GLOUCESTER COUNTY, Va. — Valentine's Day is a day dedicated to celebrating love, and caregivers know all too well what it means to love someone unconditionally.
Don and Christy Talbott’s love story dates back to 1986 when the two fell in love in the small town of Gloucester.
"Many years ago today, I first laid eyes on the most beautiful maid," Don recited from a poem he wrote for his wife just a few years ago. "Slender, fair and golden hair, I knew at once this would be the one not to share."
It's clear Don loves his wife, and this love is what he tries hardest not to forget.
"I'm the luckiest man on earth because I can love the same woman every day that I'm married," Don explained. "She has to learn to love somebody new every single day.”
In 2006, at just 41 years old, Don was diagnosed with Alzheimer’s Disease.
"They were saying when he was diagnosed at 41 that he probably wouldn't live four years," said Christy. "And mostly because of how young he was.”
Too young to qualify for clinical trials, Don’s future was grim. But Christy was determined to get her husband help for his disease. In fact, this was a battle she’d fought before.
"Right after we got married, I got really sick," Christy explained.
In 1989, Christy was diagnosed with Multiple Sclerosis at 21 years old.
"There were no drug-altering medications," she noted. "And so that's where I learned to get involved in trials. I actually was put on the very first MS medication called Betaseron by lottery."
Don spent the first years of their marriage advocating and caring for Christy.
"Now the roles are reversed," said Don.
Medication has made Christy’s MS manageable, and when she learned about a Deep Brain Stimulation trial for Alzheimer’s at John Hopkins, she thought that may be her only shot to save her husband.
"We got a phone call, and they were in this big meeting," Christy explained. "They said for the first time ever, we are lowering the age and we will accept Don into the program. It really was like winning $100 million."
Doctors implanted a pacemaker-like device deep into Don’s brain.
“I felt like somebody had turned the lights on," Don tearfully explained.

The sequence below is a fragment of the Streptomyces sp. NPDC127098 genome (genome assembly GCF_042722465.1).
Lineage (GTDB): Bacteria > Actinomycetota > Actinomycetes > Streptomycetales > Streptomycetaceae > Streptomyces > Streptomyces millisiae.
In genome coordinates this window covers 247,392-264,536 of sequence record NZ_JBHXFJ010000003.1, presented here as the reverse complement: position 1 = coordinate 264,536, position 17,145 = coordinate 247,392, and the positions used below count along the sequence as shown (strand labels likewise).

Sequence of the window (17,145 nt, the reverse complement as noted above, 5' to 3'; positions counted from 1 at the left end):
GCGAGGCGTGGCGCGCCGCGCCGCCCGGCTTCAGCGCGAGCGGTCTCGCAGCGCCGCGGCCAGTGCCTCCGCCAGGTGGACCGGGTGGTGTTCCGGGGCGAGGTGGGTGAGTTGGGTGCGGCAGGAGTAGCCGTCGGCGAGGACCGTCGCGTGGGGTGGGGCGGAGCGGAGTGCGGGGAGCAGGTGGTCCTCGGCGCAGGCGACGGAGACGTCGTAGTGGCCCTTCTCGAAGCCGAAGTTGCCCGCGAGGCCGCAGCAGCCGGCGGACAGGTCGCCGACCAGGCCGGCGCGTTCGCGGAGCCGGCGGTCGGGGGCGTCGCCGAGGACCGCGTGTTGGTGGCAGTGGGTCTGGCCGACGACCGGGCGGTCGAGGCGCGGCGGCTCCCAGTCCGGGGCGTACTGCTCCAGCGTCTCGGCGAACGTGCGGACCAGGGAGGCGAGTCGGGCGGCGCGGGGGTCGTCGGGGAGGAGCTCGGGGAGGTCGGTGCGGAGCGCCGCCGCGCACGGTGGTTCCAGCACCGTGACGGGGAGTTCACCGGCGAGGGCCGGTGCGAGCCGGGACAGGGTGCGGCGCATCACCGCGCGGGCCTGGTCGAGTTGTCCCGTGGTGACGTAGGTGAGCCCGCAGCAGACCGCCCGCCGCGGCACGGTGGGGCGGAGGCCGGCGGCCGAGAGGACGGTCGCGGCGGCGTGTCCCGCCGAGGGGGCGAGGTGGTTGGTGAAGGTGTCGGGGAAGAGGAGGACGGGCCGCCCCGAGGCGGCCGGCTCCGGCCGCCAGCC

Now almost 10 years post surgery and 15 years since his Alzheimer’s diagnosis, Don has defied the odds.
"Doctors tell, you know, tell us whatever y'all are doing, keep it up, because there's no rhyme or reason he's alive other than y'all are living right," said Christy.
The couple manages to find the good in each day together.
“I've learned to let go of any expectations of him that I might have," Christy said. "If he gets up and gets dressed, it's a successful day."
When Don struggles to form sentences, there are always three words on the tip of his tongue.
"'I love you' is a good stand by a phrase," he laughed.
And Christy has letters from her husband to help her remember their love — a love no illness can take away.
"Hours and hours we sit and talk and never want to give up this walk, together forever, me and her, love," Don read.
The Talbotts encourage caregivers and those with early signs of Alzheimer’s to be their own best advocate. While it may be hard to accept, they said getting a diagnosis early can help work towards slowing the disease and also help with some treatment options.
Even though the couple said they can’t make plans for Valentine’s Day because they never know whether Don will be having a good or bad day with his disease, they love Croaker’s Spot. If all goes well, they hope to share a meal there together Monday night.
Visit alz.org to learn more about the disease and Alzheimer's Association programs in the Greater Richmond area.